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College search should begin early, include entire family

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That selectivity has its advantages, said Ken Faffler, director of recruitment and admissions at Northwestern College in St. Paul, Minn. “Not only are colleges articulating what kind of student they want, they are standing by it. As a result, the quality of students and academics increases, which produces a better quality graduate.”

Faffler has seen the college admissions process advance considerably over the last 15 years. “Many colleges now use a point system based on high school course pattern, leadership, extracurricular activities, references and legacy.”

Another advancement is the global experience of prospective students. “It used to be college was the student’s first venture into the world,” Faffler said. “But the world has gotten smaller and travel is common. Seeing international service and mission experiences on applications is almost normal.”

The financial aid process has also evolved. In addition to the traditional government and institutional aid, there are many other financial aid sources: parents’ workplaces, military, community and neighborhood programs, civic organizations, and more.

“Researching financial aid is easy thanks to the Internet and such tools as Fastweb.com,” he said “You don’t need a consultant to do the research; it’s at your fingertips.”

The Student’s Search

Emily Carlson, a senior at Northwestern College, thought about college for years and had her choices narrowed down by the end of her junior year. “Keep horizons wide, but don’t have too many options,” she recommended.

Beginning the search in the freshman year is not too early. Even if the student hasn’t thought about college, it’s a good idea to chat with the guidance counselor about how to get the most out of high school. Get involved in extracurricular activities to help define interests, talents and skills. Look into Advanced Placement courses to earn college credit.

By the sophomore year, students need to explore colleges and begin the testing process. Check out college fairs. Take the PLAN (pre-ACT) and PSAT (pre-SAT). Carlson opted to take the ACT three times, which helped her learn the test process. “Don’t freak out about a poor score the first time,” Carlson added. “Focus on how to take the test, not specific topics.”

During the junior year, students can retake the PSAT to improve scores. Take the ACT and/or SAT, then decide which schools to send the scores.

“When you receive the scores, meet with the guidance counselor to see what schools and scholarships you qualify for,” Faffler said. “Then visit the colleges you’re most interested in.”

“Don’t skimp on the campus visits,” Carlson advised. “Ask a lot of questions of students, tour guides, staff and faculty.”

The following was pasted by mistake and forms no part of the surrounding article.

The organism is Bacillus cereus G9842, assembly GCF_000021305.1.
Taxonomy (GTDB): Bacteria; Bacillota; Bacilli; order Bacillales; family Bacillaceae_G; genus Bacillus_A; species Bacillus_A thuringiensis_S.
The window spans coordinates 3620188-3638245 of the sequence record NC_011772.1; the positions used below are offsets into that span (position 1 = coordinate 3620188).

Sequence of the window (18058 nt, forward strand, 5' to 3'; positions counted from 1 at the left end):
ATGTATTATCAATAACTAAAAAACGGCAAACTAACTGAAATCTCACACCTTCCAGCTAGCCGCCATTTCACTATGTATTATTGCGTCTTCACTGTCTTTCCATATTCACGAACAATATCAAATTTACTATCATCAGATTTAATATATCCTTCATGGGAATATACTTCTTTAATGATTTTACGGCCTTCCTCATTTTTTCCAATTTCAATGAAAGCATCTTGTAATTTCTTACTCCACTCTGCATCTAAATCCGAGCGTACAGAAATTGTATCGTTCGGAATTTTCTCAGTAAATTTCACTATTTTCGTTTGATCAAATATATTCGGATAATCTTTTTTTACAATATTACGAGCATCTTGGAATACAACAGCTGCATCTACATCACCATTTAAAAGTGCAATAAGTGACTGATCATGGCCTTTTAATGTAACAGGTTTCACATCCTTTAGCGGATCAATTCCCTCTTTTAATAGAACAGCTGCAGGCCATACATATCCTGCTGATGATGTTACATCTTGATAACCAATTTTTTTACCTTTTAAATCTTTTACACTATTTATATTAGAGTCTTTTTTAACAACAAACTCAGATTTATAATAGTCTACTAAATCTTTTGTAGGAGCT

“College visit events have changed in recent years,” Faffler said. “The formal hard-sell visit days talking to professors, taking tours and attending seminars on admissions and financial aid are disappearing. The focus is now on the informal soft-sell experience-based event where prospective students are among college students and experience college life.”

Carlson cautioned prospective students to look beyond the promotional perspective found in the viewbooks and brochures. “Go beyond the photos of smiling students on green lawns surrounded by stately brick buildings. Find out what it’s like seven days a week in the cafeteria, classrooms, library and residences.”

By fall of the senior year students need to narrow the college list to no more than five, then complete applications. “Write drafts of application essays and have your parents and a teacher edit them,” Faffler suggested. “Send in early admission applications; many are due as early as November.”

If seniors aren’t happy with their ACT/SAT scores, retake them. The Free Application for Federal Student Aid (FAFSA) application should be completed as soon after Jan. 1 as possible. When acceptance letters start coming, students must decide which school to attend and notify the other schools by May 1.

The Parents’ Search

Faffler, Carlson and her parents, Gary and Cynthia Carlson, encourage parental involvement in the college search. “Parents want and need to be involved. Keep them in the loop,” Carlson said. “After all, your education is their investment.”

The Carlsons offer the following advice.

1. Talk with parents in the neighborhood, school, church, work, social or sport activities about what they are doing to prepare.

2. Talk to the school guidance counselors; they specialize in helping parents with higher education advice. Those who home-school can talk to the counselor at a public school.

3. Make sure PSEO, AP and “accelerated” classes transfer to potential colleges so your child’s time and your money isn’t wasted.

4. Go to college/financial aid prep classes offered at church, work, a library community center, or other venues.

5. Discuss financial options with a financial advisor at your bank or place of business.

6. Visit college Web sites to learn about the school’s culture, philosophy, policies, etc.

7. Take advantage of college visit days and parent days to check out the dorms and classes. Prepare a list of questions so you won’t forget anything.

8. Network with parents or students who have gone to the college your child is interested in. There is nothing better than talking to people who have experienced the college firsthand.

9. Set aside a certain amount of money for your child’s education. Begin as early as possible and add to it as often and regularly as possible.

— Courtesy of ARA Content

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